Catching the Moment–Gratitude Day 24

I am grateful to have boys who remind me to catch the moment and be in the present. Stephen continually reminds me to pay attention to what he is saying or what we are doing instead of trying to take photos or write down daily details. I can’t seem to help it. I have always been that way. In a way it’s a good thing. If your kids grew up with mine, there’s a great chance I have some awesome photos of your child.

It can be bad, because Stephen hates getting his photo taken. I may be at fault for that! I love capturing those moments, but it’s true they are never quite as pure or true as when they are happening. And when they are happening, my face is behind the camera. I miss the good stuff.

Take today. During a break in the rain, I took Zoey and Dakota out for a walk. I left my phone in the house (I know it’s a shocker!) and we strolled down the road. I was immediately in awe of the clouds. Some were laced along the sky while others were floating by like shreds of cotton balls. Flurries of birds flipped through the air. There were so many and they flew so erratically, they looked like black leaves just released from the trees.

And fall trees. They are my favorite. Deep red scarlet, burnt orange, buttery yellow, golden brown, bronze, and green hues. The brilliance reminds me of the beauty this world can hold. I was surrounded by it and knew it mattered. That moment, not the photo that I could have taken, but being in it right at that time and place.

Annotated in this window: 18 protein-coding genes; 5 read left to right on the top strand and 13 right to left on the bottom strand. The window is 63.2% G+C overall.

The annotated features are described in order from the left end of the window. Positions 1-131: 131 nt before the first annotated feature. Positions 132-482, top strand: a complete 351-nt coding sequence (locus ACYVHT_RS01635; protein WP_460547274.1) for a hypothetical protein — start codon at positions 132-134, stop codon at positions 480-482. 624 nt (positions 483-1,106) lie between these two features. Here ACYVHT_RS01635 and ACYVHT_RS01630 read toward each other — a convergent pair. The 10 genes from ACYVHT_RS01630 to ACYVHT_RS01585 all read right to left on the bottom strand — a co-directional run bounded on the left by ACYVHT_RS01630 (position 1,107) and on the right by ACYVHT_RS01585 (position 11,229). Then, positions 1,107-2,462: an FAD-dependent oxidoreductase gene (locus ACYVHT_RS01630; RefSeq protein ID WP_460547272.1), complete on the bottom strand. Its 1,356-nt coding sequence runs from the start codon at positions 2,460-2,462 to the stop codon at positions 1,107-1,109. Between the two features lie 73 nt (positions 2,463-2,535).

You’ll notice there isn’t a photo for this post. It’s in my heart and my mind. I hope you take a moment to enjoy where you are right now.

By the way, in my dream the other night, Nick told me to put down my camera and take in the whole picture. Messages are all around and for that I am especially thankful.

Sometimes We Need a Guide

Stephen with Poppa and Nick at birth2
My Dad and my sons, Nick (age 2) and Stephen (just born)

I dreamt of my immediate and extended family last night. We were all together under one massive roof, playing cards, going through boxes, swimming outside, and preparing food. My cousin, Christine, popped in all dressed and ready to go shopping with her hair piled high on her head, her eyes sparkling with green eyeshadow. She told me that everything will be OK and smiled her radiant grin.

Many times my dreams are my guide, but sometimes our guides are those right around us in waking life. They are a mirror that truly reflects what we have in us, but are afraid to reveal.

When a person is going through an illness, loss, or some type of adversity, we notice how strong they are or are amazed by their positive attitude. We see in them what we wish we had in ourselves.